Pete was born in New York City to a musical family. His father played trumpet in his early years but found his niche in the development of robots and artificial intelligence and ended up lecturing on creativity and innovation. His mother was a Julliard graduate and concert pianist in NYC. Pete's brother, now a guru of the internet (web standards) plays keyboards, flute and composes music.
It was his brother Jeff that got him into music, pinpointing bass lines and introducing him to an eclectic array of music.
Pete's family moved to Pittsburgh where he took up the drums. Within a year of playing he got his N.A.R.D. rudimental certificate and started to develop his chops early.
Also within that first year he was gigging with his brother and joined a fusion band with a child prodigy at the time named Danny ‘Stag’ Steigerwald who was later one of the founding members of Kingdom Come, an MTV Heavy Metal Rock band.
Deciding that he wanted to pursue music, Pete went to Berklee College of Music where he met and started gigging with fusion bands whose members included Baron Browne, Vic Bailey, Stu Hamm, Steve Vai and a host of other futures.
It was there that Pete recorded his first album with a Brazilian outfit that he was involved with. Pete would travel to New York to take some lessons with Kenwood Dennard. This blossomed into a close friendship and they would talk about ideas for hours on the phone. When Pete went back to Pittsburgh he got to play with some great artists at a jazz club called Heaven. These artists included Sonny Stitt, Clark Terry, Jimmy Ponder, Lee Konitz, Slide Hampton and Lou Soloff. This was a great opportunity and was a welcome part of his early education. At the same time he was doing outdoor jazz festivals with American hard bop sax player Nathan Davis.
Aside from gigging regularly, Pete had a keen interest in rhythm and would seek out as much information about the subject as possible. At the same time he was starting to develop ever-increasing limb independence on the drums. His individual style started while he was at Berklee but was now coming into its own.
Next Pete ventured off to Atlantic City and played the casino circuit. He performed shows nightly while working with a jazz trio with his close friend, Bass player Norm Hogel, a lesser-known but extraordinary musician. He would also end up working in Las Vegas doing ‘odd’ but useful gigs for further development. After Atlantic City, Pete went to L.A. and did some work with Berklee friend Steve Vai, recording some tracks for Steve’s ‘Flexable’ and ‘Flex-Able Leftovers’ albums in his Chatsworth studio.
While he was in L.A. he phoned Tony Newton (bass player for Tony Williams Lifetime) and asked him to get together. Tony said, “come on out” and Pete recalls playing through all the material from Tony Williams ‘Believe It’ album with him. Throughout all of this, Pete was building rhythmic dreams that he would continue to work on and continuously listened to every style of music, including all world music. Pete says, "I was living as a caretaker on a 150 acre defunct movie ranch that was so isolated that mail wasn't even delivered there." This isolated movie ranch (front yard was Bonanza TV show's last set) was the perfect place to continue developing rhythm any time of day or night. From L.A. Pete spent a short period of time in Washington D.C. doing some collaborative music with his brother Jeffrey for various dance companies. Then it was back to New York to do Off Broadway shows.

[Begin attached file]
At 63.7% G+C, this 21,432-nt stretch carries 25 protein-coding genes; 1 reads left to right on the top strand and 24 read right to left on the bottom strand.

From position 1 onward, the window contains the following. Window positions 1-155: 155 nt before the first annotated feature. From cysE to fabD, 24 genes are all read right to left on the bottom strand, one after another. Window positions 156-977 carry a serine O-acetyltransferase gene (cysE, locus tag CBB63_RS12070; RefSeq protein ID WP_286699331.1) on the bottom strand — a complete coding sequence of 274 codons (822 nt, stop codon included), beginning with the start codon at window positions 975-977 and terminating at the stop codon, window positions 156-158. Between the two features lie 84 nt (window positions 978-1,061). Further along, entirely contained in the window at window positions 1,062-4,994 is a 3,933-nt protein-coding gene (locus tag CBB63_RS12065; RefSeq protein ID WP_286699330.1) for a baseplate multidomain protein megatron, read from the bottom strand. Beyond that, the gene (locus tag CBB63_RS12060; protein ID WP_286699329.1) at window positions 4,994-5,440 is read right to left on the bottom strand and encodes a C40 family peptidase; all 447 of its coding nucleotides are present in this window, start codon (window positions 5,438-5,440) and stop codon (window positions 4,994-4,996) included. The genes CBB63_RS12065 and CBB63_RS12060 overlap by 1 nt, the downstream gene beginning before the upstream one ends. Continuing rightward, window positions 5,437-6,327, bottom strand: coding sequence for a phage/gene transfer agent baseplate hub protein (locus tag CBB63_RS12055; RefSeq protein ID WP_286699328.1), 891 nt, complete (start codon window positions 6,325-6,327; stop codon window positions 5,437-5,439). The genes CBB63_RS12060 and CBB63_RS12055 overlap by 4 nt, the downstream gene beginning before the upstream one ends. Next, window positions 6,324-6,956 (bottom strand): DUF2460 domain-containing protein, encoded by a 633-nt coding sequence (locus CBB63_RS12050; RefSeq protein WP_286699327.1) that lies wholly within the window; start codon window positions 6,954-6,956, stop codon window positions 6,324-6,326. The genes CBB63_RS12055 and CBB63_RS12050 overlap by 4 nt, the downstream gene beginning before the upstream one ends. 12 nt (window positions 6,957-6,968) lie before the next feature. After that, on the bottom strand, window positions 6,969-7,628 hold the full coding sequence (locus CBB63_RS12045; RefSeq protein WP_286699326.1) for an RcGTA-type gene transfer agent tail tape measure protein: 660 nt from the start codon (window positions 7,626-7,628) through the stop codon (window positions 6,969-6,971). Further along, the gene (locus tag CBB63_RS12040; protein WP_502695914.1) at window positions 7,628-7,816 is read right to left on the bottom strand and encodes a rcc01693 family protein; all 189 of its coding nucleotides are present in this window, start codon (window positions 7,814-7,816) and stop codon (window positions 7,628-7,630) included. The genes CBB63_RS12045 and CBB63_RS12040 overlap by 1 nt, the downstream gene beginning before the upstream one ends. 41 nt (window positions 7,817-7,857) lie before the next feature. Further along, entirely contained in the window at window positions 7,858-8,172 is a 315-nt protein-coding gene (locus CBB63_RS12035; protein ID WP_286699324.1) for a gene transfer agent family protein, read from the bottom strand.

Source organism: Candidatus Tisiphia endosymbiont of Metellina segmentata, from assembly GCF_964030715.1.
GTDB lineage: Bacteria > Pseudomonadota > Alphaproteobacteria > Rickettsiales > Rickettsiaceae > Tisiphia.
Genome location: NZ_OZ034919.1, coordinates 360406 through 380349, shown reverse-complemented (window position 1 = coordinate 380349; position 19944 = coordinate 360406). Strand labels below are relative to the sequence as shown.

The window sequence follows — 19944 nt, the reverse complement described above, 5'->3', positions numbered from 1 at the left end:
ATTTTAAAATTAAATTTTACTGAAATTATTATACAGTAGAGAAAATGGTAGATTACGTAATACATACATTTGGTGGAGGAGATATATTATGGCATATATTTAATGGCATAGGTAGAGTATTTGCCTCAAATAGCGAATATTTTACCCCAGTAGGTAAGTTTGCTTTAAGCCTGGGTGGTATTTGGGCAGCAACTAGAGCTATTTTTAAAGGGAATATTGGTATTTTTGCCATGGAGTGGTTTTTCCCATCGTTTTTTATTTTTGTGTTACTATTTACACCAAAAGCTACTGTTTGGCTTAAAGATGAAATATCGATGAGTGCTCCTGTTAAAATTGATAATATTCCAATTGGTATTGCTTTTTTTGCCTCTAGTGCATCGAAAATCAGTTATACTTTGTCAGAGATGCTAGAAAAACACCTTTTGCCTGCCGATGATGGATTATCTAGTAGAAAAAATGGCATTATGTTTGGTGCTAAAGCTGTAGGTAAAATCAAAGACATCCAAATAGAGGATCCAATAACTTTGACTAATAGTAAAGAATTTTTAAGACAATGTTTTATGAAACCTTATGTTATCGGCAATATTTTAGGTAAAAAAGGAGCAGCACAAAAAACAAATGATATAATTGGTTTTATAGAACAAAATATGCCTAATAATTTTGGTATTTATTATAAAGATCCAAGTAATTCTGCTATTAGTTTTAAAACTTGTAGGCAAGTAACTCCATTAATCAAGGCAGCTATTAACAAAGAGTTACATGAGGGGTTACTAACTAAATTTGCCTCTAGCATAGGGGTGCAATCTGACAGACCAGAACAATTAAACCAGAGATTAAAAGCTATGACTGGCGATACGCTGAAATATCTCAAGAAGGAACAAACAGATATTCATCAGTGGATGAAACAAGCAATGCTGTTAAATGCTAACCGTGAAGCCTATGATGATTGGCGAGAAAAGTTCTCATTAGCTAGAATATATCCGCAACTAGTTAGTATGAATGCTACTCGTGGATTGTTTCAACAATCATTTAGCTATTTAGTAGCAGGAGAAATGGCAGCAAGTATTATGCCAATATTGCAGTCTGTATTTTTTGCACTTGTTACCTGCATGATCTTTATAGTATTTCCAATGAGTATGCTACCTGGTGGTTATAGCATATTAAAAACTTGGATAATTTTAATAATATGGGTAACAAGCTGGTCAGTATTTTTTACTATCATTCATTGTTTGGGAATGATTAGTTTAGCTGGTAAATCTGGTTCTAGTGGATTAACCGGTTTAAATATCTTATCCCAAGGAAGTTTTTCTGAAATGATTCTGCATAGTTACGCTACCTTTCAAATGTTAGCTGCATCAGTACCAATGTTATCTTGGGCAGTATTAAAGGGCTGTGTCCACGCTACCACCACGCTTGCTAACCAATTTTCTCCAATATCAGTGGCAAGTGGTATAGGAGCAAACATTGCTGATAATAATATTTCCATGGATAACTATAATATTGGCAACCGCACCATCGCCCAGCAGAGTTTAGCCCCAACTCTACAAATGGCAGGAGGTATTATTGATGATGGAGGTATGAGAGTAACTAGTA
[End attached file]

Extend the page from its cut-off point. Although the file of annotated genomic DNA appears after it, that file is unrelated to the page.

His mentor and friend Kenwood Dennard asked him if he wanted to teach at the Drummers Collective so Pete started teaching there and would remain a teacher there for 10 years. Early on, he would teach Rod Morgenstein's students when Rod was on the road, and then all the guys (teachers) would end up coming to Pete when they had questions regarding rhythm. "It was a great time of musical exchange at the ‘Collective’. If there was free time between lessons I would get to jam with Frankie Malabe (Afro-Cuban percussionist and specialist) and Jaco Pastorius who also taught there at the time. So if we all had a vacant spot we would jam. I got to jam with Jaco and double drum with him which was great." Vinnie (Colaiuta) popped in one time, "we had known each other for some time so we double drummed. It was cool because Vinnie started playing like Tony (Williams), I started playing like Vinnie so that he started to play more like himself and then I'd play like myself. It ended up very musical!"
Style, technique and ideas were all taking off and Pete started doing solo concerts at clubs like Roulette in downtown New York. He introduced multiple pedals to the equation and was now orchestrating with his hands as well as his feet. Pete was one of the pioneers of multiple pedal orchestrations. Bill Milkowski started to write about Pete in various publications and people started talking about the extremes he was going to in breaking new ground on the drums and in rhythm itself.
One day, Kenwood asked him to help him out as he would be late to his Seventh Avenue South gig (the Brecker Brother's club) with the Tom Pierson big band featuring Anthony Jackson and David Sanborn. Pete says, "I couldn't turn it down and I was nervous, all really intricate charts very messily written in pencil! Scary." So he decided to do it. About the same time Pete did some session work with John Tropea. His solo gigs were now being talked about, and Pete would join various ‘Downtown’ rock and eclectic bands in NYC. These included some great, unsigned acts like The Card Game and 2.5D. Stewart Copeland was played some 2.5D music in a Modern Drummer magazine blindfold test and said he was going to buy it as soon as it came out. His remarks were very positive. However, because the band was unsigned, he never got the opportunity.